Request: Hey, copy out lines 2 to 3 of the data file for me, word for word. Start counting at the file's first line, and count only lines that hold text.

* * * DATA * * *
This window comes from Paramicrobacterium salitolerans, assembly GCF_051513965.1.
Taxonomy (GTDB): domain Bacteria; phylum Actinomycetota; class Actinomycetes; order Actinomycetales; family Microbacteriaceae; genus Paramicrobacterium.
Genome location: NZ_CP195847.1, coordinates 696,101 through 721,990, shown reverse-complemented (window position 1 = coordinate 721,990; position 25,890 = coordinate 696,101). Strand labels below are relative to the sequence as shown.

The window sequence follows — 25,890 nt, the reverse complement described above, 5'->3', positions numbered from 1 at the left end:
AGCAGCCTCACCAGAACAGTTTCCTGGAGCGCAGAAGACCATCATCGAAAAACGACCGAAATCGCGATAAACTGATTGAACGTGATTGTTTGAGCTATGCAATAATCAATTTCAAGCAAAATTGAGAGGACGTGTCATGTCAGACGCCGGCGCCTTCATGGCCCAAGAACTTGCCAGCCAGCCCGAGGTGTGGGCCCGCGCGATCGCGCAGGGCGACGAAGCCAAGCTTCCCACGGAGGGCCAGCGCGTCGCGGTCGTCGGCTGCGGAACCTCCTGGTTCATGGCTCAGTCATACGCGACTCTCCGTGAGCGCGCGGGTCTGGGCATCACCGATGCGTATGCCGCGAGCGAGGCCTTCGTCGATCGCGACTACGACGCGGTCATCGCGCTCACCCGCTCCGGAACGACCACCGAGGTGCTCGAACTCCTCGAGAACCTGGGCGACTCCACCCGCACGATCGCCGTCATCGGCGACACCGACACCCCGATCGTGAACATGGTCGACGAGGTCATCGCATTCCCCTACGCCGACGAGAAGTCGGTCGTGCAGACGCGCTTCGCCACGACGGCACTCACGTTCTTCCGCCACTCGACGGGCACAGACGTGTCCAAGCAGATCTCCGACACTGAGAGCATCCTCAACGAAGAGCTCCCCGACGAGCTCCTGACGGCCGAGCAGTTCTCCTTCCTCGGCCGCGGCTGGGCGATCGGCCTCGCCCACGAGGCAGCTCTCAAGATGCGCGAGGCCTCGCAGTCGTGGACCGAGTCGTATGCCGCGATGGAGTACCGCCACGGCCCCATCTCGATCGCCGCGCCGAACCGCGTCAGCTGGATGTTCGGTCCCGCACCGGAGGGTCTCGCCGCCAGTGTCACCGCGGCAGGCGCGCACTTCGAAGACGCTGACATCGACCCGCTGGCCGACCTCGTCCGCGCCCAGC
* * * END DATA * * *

Taxonomy (GTDB): domain Bacteria; phylum Actinomycetota; class Actinomycetes; order Actinomycetales; family Microbacteriaceae; genus Paramicrobacterium.
Genome location: NZ_CP195847.1, coordinates 696,101 through 721,990, shown reverse-complemented (window position 1 = coordinate 721,990; position 25,890 = coordinate 696,101). Strand labels below are relative to the sequence as shown.